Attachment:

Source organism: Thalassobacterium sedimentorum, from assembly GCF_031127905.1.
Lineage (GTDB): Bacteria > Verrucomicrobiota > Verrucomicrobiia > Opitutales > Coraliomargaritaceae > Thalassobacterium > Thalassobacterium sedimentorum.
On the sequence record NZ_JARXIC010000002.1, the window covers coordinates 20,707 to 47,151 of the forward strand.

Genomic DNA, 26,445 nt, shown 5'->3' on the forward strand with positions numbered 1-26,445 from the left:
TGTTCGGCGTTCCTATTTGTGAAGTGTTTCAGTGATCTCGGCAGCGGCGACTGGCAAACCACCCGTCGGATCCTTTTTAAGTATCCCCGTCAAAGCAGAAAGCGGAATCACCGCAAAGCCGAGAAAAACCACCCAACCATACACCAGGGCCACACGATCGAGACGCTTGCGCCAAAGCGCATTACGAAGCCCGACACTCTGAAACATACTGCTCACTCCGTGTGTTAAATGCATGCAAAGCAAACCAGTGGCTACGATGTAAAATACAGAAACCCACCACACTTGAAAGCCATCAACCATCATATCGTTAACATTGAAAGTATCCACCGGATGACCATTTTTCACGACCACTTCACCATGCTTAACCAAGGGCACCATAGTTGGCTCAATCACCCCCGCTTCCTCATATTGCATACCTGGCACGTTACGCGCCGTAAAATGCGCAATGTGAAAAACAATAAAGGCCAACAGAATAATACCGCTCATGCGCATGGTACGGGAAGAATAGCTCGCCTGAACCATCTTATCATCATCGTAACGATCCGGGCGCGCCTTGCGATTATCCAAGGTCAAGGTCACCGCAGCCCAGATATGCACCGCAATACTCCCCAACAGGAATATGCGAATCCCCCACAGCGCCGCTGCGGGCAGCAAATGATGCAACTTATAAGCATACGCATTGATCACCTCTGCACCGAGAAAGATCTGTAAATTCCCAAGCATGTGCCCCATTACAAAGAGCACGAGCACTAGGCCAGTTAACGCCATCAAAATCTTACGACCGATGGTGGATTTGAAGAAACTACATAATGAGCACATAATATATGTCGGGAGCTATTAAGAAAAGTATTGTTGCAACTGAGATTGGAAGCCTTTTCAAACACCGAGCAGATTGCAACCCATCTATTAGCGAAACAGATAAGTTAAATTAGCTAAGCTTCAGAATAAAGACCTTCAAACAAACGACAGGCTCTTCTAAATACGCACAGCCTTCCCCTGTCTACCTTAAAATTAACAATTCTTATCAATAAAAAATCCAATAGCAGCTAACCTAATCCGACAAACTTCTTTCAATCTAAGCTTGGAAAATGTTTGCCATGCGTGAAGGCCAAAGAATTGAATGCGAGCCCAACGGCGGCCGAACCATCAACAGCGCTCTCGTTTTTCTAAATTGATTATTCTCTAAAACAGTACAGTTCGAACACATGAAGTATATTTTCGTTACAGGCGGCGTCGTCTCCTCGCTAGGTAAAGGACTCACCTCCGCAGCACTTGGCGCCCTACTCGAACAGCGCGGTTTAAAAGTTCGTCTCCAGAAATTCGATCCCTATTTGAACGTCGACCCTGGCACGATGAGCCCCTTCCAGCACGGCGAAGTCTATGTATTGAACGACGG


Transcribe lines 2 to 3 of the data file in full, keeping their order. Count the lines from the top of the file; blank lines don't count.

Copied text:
Lineage (GTDB): Bacteria > Verrucomicrobiota > Verrucomicrobiia > Opitutales > Coraliomargaritaceae > Thalassobacterium > Thalassobacterium sedimentorum.
On the sequence record NZ_JARXIC010000002.1, the window covers coordinates 20,707 to 47,151 of the forward strand.